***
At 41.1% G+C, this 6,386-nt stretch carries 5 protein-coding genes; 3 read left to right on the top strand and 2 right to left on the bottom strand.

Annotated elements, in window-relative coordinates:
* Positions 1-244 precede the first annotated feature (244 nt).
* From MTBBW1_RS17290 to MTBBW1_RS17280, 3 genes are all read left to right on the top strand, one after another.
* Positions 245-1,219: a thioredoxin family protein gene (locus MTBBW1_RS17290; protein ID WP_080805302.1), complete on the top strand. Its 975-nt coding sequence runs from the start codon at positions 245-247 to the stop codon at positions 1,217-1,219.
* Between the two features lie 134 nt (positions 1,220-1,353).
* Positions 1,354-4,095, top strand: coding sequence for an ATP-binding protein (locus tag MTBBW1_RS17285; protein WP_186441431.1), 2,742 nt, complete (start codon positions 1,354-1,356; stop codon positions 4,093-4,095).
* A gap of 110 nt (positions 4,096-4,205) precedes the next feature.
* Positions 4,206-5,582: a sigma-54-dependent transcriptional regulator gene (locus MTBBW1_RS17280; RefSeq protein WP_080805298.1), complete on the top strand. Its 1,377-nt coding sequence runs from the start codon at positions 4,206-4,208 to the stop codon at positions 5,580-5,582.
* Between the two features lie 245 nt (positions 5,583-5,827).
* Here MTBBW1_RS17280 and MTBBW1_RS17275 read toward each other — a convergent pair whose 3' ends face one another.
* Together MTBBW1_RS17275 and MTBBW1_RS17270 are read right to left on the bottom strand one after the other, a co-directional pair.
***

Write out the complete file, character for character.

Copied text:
At 41.1% G+C, this 6,386-nt stretch carries 5 protein-coding genes; 3 read left to right on the top strand and 2 right to left on the bottom strand.

Annotated elements, in window-relative coordinates:
* Positions 1-244 precede the first annotated feature (244 nt).
* From MTBBW1_RS17290 to MTBBW1_RS17280, 3 genes are all read left to right on the top strand, one after another.
* Positions 245-1,219: a thioredoxin family protein gene (locus MTBBW1_RS17290; protein ID WP_080805302.1), complete on the top strand. Its 975-nt coding sequence runs from the start codon at positions 245-247 to the stop codon at positions 1,217-1,219.
* Between the two features lie 134 nt (positions 1,220-1,353).
* Positions 1,354-4,095, top strand: coding sequence for an ATP-binding protein (locus tag MTBBW1_RS17285; protein WP_186441431.1), 2,742 nt, complete (start codon positions 1,354-1,356; stop codon positions 4,093-4,095).
* A gap of 110 nt (positions 4,096-4,205) precedes the next feature.
* Positions 4,206-5,582: a sigma-54-dependent transcriptional regulator gene (locus MTBBW1_RS17280; RefSeq protein WP_080805298.1), complete on the top strand. Its 1,377-nt coding sequence runs from the start codon at positions 4,206-4,208 to the stop codon at positions 5,580-5,582.
* Between the two features lie 245 nt (positions 5,583-5,827).
* Here MTBBW1_RS17280 and MTBBW1_RS17275 read toward each other — a convergent pair whose 3' ends face one another.
* Together MTBBW1_RS17275 and MTBBW1_RS17270 are read right to left on the bottom strand one after the other, a co-directional pair.